Ground Cover Supplement : GC Supplement - Pastures
GROUND COVER PASTURES 13 LUCERNE Pegasis -- a new lucerne for cropping rotations PROJECT: BREEDING IMPROVED LUCERNES FOR CROPPING SYSTEMS IN EASTERN AUSTRALIA, PHASE II. TIM O'BRIEN weeds controlled in subclover-based pastures, results are not directly transferable to other pasture legume species. A useful summary (11 trials) of herbage pro- duction following a wide range of herbicide treatments was presented in the 2006 DAFWA Crop Updates (p111) for French serradella (CadizA), yellow serradella (CharanoA), biserrula (Casbah), gland clover (Prima), balansa clover (FrontierA), arrowleaf clover (CefaluA), subclover (Dalkeith), burr medics (Santiago, CavalierA, ScimitarA) and strand medic (HeraldA). n CadizA French serradella displayed useful tolerance to Broadstrike®, Spinnaker®, Raptor® and bromoxynil. However, it was very sensitive to the less expensive herbicide options such as MCPA, Tigrex® and sima- zine, phenoxy herbicides and mixtures containing diu- ron. It was also observed that in general the response of hardseeded French serradella cultivars MarguritaA and EricaA and yellow serradella cultivars SantoriniA, CharanoA and YelbiniA is similar to CadizA. n Casbah biserrula appears to be sensitive to most of the herbicide options tested, and was particularly sensitive to Broadstrike® but has consistently shown reasonable tolerance to bromoxynil. n Varieties of burr, barrel, strand and sphere medic showed good tolerance to Broadstrike® and Dual Gold® but were very sensitive to Spinnaker® (PSPE), bromoxynil, MCPA and 2,4-D. However, some varia- tion in herbicide response was found between species. For instance, Orion sphere medic appeared sensitive to 2,4-DB and was badly damaged by Raptor®. n FrontierA balansa clover and Prima gland clover showed good tolerance to Spinnaker®, Raptor®, Broadstrike® and 2,4-DB. However, both were very sensitive to Igran®, 2,4-D and mixtures containing diuron. FrontierA was tolerant of MCPA but showed sensitivity to bromoxynil and Dual Gold®. n Even though spraytopping with Gramoxone® is gen- erally safe on subclover, this treatment resulted in a significant reduction in seed set for Hykon rose clo- ver, Prima gland clover, FrontierA balansa clover and Orion sphere medic. In conclusion, the impact of herbicides on pasture performance should be weighed against the impact of weed competition and weed seedset, in the absence of herbicide use, on pasture production and subsequent crop/pasture performance. Dr Clinton Revell, David Ferris and Christiaan Valentine are pasture research officers, Department of Agriculture and Food, Western Australia. GRDC Research Code DAW00031 More information: Details on individual trials can be obtained from Crop Update articles (1998, 2001, 2002, 2004, 2005, 2006) (see Weeds > Herbicide Tolerance) which are available on the Department of Agriculture and Food WA website, www.agric.wa.gov.au It is important to note that many of the treatments reported are not registered, so farmers and agronomists are advised not to make any decision solely on the basis of these experimental results. THE BENEFITS OF lucerne in grazing situations are widely recognised. Lucerne’s capacity to produce high- quality feed, its drought tolerance, responsiveness to rain after drought and its contribution to grazing value have all combined to make it ‘king of the fodders’. The potential of lucerne as a legume-ley in cropping rotations has more recently been recognised. Lucerne’s ability to fix nitrogen and return organic matter helps restore the fertility of cropping soils. A legume-ley pro- vides a ‘break crop’, reducing yield losses that can arise from pests and disease in monoculture cropping. Competitive lucerne stands also reduce weed burdens and can help delay the onset of herbicide resistance. In addition, the deep root system of lucerne can draw down excess water in the soil profile and ameliorate the onset of waterlogging, salinisation and acidification of crop- ping country. These benefits result in increased grain yield, improved grain quality, improved environmental sustainability and greater whole-farm profitability. The NSW Department of Primary Industries (DPI) lucerne breeding program, with funding provided by the GRDC, is developing lucerne varieties specifically for use in short-term cropping rotations. An outcome of this breeding work has been the development of the recently released variety PegasisA – a new lucerne developed exclusively for cropping systems. The breed- ing process for PegasisA involved the selection of elite populations with high herbage production, robust persistence, high winter activity and high pest and dis- ease resistance. PegasisA has demonstrated outstanding performance in different field trials conducted across NSW by NSW DPI, and also in trials conducted in PegasisA is a new lucerne specifically developed for cropping systems.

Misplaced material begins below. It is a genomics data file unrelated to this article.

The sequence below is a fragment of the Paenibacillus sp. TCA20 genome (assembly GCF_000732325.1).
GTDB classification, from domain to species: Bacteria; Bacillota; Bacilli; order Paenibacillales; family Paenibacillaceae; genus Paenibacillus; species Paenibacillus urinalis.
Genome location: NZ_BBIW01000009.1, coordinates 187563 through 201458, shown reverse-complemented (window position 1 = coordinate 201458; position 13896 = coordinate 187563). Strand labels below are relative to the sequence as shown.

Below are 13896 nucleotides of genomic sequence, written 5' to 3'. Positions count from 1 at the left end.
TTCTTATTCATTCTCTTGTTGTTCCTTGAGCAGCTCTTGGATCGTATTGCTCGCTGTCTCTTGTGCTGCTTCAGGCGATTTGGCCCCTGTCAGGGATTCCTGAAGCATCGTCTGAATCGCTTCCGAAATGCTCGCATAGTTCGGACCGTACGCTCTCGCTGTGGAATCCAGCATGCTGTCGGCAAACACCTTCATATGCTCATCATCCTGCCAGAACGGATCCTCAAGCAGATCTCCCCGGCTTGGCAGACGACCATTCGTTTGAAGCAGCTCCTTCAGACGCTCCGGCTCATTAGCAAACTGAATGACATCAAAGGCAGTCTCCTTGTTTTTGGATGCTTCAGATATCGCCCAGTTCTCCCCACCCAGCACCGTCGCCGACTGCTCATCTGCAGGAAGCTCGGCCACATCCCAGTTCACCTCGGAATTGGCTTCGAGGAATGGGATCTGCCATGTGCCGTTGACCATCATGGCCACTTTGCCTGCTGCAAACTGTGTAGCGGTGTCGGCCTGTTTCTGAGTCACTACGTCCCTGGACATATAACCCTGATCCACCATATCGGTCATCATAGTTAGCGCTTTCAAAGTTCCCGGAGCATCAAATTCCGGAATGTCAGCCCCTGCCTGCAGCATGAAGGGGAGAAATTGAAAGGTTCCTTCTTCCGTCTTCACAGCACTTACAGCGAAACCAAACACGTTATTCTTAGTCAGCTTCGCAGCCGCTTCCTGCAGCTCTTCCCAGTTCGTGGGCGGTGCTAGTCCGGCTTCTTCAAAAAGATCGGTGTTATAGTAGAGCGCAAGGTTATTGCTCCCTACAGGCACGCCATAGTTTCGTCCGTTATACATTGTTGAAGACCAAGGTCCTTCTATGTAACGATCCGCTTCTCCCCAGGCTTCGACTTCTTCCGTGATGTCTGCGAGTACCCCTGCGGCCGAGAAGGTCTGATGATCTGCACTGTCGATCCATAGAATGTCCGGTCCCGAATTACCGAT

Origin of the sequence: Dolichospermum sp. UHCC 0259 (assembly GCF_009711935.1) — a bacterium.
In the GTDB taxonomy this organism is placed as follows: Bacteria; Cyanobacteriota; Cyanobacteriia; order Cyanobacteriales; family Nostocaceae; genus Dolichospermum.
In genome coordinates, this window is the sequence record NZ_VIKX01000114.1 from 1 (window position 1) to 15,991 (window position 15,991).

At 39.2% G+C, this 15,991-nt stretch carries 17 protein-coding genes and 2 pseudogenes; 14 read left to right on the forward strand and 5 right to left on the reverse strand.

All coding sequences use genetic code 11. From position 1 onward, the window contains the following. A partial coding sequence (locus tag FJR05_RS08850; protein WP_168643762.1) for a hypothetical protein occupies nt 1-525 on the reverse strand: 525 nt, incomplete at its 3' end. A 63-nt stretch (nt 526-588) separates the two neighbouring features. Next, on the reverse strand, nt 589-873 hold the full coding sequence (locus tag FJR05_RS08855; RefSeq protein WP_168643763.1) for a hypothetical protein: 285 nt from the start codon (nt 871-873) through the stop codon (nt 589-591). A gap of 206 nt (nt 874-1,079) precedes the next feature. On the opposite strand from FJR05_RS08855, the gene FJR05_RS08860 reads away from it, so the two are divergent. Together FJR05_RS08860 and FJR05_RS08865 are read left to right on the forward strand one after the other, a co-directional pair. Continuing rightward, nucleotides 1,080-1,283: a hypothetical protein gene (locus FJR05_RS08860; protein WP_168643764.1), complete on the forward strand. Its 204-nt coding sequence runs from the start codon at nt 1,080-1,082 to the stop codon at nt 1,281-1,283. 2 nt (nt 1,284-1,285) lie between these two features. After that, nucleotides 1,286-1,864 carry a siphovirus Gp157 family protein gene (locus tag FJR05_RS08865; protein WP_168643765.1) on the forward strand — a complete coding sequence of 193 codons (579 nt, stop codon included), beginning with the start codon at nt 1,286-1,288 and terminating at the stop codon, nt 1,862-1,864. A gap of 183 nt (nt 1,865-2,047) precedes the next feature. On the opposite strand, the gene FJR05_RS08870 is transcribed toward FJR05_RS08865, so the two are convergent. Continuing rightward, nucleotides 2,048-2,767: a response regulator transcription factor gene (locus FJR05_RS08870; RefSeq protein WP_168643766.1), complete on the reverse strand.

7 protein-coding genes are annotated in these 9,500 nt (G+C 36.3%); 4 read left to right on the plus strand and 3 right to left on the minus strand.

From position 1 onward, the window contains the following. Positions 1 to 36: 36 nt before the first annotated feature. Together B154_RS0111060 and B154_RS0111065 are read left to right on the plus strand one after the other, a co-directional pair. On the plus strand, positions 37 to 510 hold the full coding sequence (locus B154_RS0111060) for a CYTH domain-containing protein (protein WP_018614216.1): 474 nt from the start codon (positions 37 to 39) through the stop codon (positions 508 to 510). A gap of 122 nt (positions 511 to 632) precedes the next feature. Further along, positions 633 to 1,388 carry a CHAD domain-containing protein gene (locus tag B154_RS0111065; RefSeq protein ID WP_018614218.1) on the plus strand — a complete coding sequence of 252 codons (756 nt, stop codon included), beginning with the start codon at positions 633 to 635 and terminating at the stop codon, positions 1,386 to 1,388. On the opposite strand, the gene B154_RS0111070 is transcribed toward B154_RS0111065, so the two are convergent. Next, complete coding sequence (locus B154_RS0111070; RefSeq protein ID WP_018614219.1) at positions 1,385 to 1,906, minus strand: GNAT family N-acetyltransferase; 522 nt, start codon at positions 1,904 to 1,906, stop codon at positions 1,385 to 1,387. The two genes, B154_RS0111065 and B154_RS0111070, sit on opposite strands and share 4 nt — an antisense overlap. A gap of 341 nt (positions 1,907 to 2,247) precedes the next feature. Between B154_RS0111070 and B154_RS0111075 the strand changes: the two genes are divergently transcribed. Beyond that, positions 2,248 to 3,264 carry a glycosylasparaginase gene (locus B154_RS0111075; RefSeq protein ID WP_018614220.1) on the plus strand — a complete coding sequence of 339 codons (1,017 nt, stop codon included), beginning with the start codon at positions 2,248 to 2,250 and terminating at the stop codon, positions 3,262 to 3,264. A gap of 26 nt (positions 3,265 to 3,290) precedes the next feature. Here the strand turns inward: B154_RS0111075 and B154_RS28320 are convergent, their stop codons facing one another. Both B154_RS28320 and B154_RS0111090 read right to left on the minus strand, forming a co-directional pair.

GC Supplement - Growers sharing knowledge
GC Supplement - Subsoil constraints